Innovation Project 2017 Conversation Starters: Betting Big …. On Banking Redux

The bank is an institution that has survived centuries. But nothing survives that long in immutable form. Consider the musty vaults housing gold and notes, parceled out by appointment, transforming (rather quickly in the here and now) into digital dollars in digital wallets. The branch and teller and service stellar are not enough to keep a steady patter of traffic in to keep the real estate paying for itself. The money has gone from hand-off to in-hand. The in-hand is through the mobile device. The mobile app has helped replace the point of human contact.

With the coming of the millennial generation, this replacement of the tangible in favor of the digital is just the way those customers want it. The banks themselves, then, are left to play catch-up with the demands of a clientele skewing ever younger, with a more existential question at hand than just technology platforms.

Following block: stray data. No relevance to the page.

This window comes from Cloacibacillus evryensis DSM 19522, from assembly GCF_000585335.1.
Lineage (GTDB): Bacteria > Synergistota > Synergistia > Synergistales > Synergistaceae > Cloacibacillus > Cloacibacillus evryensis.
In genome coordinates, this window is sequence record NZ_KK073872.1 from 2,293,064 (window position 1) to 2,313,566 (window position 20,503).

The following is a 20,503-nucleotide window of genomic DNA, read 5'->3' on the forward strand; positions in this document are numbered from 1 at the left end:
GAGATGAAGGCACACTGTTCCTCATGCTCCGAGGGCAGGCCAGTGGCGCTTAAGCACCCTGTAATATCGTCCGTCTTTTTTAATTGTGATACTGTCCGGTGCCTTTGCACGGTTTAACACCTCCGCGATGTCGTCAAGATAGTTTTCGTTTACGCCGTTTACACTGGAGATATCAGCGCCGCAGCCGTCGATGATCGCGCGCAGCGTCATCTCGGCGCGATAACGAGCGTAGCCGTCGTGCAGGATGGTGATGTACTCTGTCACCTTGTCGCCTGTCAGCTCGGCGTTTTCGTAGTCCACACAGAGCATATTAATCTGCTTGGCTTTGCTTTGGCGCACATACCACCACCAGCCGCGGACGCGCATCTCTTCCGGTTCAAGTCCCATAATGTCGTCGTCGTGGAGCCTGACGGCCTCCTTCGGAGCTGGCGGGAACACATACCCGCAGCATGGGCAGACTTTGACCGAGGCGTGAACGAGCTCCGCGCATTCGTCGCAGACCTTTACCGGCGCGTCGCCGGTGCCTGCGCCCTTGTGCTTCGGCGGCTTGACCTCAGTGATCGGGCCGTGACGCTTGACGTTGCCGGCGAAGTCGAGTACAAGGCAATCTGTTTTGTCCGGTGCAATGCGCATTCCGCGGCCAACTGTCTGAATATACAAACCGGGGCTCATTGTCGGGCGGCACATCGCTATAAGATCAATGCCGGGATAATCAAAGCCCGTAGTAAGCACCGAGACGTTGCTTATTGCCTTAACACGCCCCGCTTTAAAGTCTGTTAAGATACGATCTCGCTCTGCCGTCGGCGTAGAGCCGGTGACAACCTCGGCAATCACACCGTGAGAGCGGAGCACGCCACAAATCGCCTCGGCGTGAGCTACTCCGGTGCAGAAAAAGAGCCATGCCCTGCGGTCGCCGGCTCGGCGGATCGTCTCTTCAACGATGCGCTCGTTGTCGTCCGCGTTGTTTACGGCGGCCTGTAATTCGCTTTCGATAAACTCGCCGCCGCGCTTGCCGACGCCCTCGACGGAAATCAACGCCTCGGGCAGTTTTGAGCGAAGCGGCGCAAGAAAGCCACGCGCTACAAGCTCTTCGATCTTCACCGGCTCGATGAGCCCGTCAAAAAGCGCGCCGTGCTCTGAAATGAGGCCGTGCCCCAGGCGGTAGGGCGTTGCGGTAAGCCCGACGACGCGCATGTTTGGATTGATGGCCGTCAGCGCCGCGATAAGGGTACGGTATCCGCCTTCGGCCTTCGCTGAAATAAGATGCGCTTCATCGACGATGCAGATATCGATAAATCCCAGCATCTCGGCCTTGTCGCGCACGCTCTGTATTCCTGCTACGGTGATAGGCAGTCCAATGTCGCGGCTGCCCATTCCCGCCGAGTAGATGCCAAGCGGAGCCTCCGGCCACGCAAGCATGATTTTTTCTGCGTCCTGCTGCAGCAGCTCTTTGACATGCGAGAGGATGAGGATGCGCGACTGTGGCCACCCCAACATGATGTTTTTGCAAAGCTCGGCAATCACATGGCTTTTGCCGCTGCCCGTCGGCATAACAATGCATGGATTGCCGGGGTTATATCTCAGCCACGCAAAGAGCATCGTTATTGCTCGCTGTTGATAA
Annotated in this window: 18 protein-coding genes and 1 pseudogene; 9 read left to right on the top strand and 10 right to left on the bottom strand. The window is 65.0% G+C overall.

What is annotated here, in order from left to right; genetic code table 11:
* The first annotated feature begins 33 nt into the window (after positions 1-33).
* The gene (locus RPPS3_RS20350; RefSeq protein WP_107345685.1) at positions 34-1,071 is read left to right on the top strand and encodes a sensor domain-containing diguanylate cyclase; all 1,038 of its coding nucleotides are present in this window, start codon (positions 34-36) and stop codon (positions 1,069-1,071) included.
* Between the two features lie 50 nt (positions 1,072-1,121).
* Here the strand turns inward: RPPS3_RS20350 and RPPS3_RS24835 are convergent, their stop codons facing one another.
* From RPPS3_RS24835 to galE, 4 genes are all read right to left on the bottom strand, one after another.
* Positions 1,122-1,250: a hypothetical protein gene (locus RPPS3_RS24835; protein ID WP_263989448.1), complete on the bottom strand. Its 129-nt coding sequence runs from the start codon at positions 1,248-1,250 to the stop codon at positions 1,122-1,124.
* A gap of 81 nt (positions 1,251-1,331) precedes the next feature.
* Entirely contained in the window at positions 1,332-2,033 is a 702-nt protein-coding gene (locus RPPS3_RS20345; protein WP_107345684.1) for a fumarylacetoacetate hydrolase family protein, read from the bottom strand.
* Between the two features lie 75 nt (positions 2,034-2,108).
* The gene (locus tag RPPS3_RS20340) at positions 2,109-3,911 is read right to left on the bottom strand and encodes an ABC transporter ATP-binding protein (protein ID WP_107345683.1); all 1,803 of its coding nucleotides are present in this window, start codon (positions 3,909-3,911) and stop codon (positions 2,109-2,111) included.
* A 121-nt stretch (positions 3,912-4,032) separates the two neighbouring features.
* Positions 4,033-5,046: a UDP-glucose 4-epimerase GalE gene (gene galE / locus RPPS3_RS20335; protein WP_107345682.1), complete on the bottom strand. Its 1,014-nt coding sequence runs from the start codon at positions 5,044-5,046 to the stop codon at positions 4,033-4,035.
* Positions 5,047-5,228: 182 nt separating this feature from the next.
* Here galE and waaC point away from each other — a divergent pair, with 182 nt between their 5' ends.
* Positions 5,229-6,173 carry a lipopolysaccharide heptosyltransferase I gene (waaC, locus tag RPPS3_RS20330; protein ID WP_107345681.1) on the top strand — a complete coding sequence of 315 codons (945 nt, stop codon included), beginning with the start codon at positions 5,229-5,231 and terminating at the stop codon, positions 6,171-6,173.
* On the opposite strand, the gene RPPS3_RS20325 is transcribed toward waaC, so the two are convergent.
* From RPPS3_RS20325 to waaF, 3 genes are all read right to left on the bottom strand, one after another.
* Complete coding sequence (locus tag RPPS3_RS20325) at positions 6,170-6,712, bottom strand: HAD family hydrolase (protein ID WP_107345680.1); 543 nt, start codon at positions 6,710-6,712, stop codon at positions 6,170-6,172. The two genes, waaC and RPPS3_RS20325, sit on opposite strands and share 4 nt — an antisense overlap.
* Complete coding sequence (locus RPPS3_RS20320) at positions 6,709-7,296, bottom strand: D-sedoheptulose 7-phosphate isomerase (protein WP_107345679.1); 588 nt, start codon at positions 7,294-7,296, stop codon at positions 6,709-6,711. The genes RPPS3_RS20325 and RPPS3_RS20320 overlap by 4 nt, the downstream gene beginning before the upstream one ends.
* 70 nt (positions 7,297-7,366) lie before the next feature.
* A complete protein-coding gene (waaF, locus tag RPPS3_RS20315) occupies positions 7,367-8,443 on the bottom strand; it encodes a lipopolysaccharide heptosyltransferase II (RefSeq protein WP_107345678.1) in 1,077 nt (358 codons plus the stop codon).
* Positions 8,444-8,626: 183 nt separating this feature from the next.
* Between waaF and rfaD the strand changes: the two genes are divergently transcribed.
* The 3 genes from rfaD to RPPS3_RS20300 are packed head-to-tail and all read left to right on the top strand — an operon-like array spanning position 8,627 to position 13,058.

In sum: Just what is a bank, and what should a bank be, in the digital age? Which functions are to be changed, and which should be kept – and which move towards zeroes and ones, where once there were none?

Join a panel of experts spanning the traditional to the trendsetting innovators on March 15, 2017, at the Innovation Project 2017, on the campus of Harvard University, where an expert panel will discuss the pitfalls and challenges of a brave new world beyond deposits and passbooks.

And since the Innovation Project is off the record, the only way you’ll know what was discussed is to be there.

Don’t you want in on the conversation?  Check out Innovation Project 2017.



The How We Shop Report, a PYMNTS collaboration with PayPal, aims to understand how consumers of all ages and incomes are shifting to shopping and paying online in the midst of the COVID-19 pandemic. Our research builds on a series of studies conducted since March, surveying more than 16,000 consumers on how their shopping habits and payments preferences are changing as the crisis continues. This report focuses on our latest survey of 2,163 respondents and examines how their increased appetite for online commerce and digital touchless methods, such as QR codes, contactless cards and digital wallets, is poised to shape the post-pandemic economy.

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